Documents considered by the Committee on 27 February 2019 Contents

2Drinking Water Directive

Committee’s assessment

Legally and politically important

Committee’s decision

Not cleared from scrutiny; but scrutiny waiver granted; further information requested; drawn to the attention of the Environmental Audit Committee and the Environment, Food and Rural Affairs Committee

Document details

Proposal for a Directive of the European Parliament and of the Council on the quality of water intended for human consumption (recast)

Legal base

Article 192(1) TFEU, QMV, Ordinary legislative procedure

Department

Environment, Food and Rural Affairs

Document Number

(39487), 5846/18 + ADDs 1–5, COM(17) 753

Summary and Committee’s conclusions

2.1The EU’s “Drinking Water Directive”15 is designed to ensure that drinking water across the EU is wholesome and clean. While it has been relatively well implemented, its approach to monitoring water quality at the point of consumption uses parameters determined over 20 years ago. Following a review, the European Commission proposed to revise the Directive in order to improve the quality of drinking water, modernise the approach to monitoring water quality and provide both greater access to water and information to citizens.

2.2When we first considered the proposal, we were concerned that some of its provisions strayed too far into areas best managed at a national or local level. We therefore agreed to issue a Reasoned Opinion, considering that the provisions on access to water breach the principle of subsidiarity—i.e. action should only be taken at the EU level where it cannot be sufficiently achieved by Member States at national, regional or local levels and there is greater benefit to taking action at the EU level. More information was set out in our Report from that meeting, The Reasoned Opinion was debated on 26 March16 and agreed by the House on 28 March.17

2.3We last reported this document to the House at our meeting of 20 June 2018, when we asked about reported concerns among other Member States about the provision to ensure access to drinking water for “vulnerable and marginalised groups”. We also sought information about discussions on the proposal at the 25 June 2018 Environment Council.

2.4In response to our Report, the Parliamentary Under Secretary of State for the Environment (Dr Thérèse Coffey MP) confirmed18 that there were concerns among Member States about the proposals on access to water, including the definitions of “vulnerable and marginalised groups”. Discussions were continuing following the Environment Council. As regards other areas of discussion, the Minister reported that concerns about the Commission’s approach to water quality and the access to justice provisions were shared by other Member States. The Austrian Presidency in the second half of 2018 was looking to draw up a compromise text.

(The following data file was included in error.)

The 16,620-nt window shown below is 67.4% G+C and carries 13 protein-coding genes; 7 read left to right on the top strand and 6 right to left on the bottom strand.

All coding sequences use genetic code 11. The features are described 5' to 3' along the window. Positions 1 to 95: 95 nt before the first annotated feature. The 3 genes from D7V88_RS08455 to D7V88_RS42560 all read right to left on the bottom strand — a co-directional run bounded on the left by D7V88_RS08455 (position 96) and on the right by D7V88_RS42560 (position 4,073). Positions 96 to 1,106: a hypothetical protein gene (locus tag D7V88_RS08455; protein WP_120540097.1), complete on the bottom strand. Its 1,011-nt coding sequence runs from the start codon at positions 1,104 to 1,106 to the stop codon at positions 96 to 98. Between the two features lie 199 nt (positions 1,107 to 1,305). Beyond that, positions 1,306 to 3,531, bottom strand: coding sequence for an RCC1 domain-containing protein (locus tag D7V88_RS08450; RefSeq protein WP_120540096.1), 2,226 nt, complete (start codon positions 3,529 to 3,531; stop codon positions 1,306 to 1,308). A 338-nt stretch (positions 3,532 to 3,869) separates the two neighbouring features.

2.5The Minister has written19 again to update the Committee, noting that Ministers are likely to be invited to agree to a General Approach at the Environment Council on 5 March 2019. She asks that the Committee consider clearing the proposal from scrutiny or granting a scrutiny waiver. She explains that, since adoption of the European Parliament’s (EP’s) position on 22 October 2018, pressure had mounted on the Council to agree a position. The Minister summarises the approach to the issues raised by the Committee, as set out below.

2.6The provisions on access to justice (Article 16) have been deleted and so there are no further issues of duplication.

2.7Concerning the chemical parameters to be monitored in drinking water, the Government’s position is that parameters should be included if they have been shown through scientific evidence to have health concerns. The UK has also been pushing for some changes to allow the exclusion of parameters from monitoring based on risk assessment that shows they do not pose a threat. While the Government agrees with the majority of parametric limits being suggested, there are some substances where the limits suggested are more stringent than current World Health Organisation (WHO) recommendations. The UK’s main outstanding concern is to ensure that the parametric value for lead matches the WHO recommendation (10μg/l,20 but with countries putting in place an action plan to achieve concentrations as low as reasonably practicable). The proposed EU limit would be 5μg/l, which would require the removal in the UK of a significant amount of existing lead piping in older properties, costing “billions of pounds” for the water industry and consumers.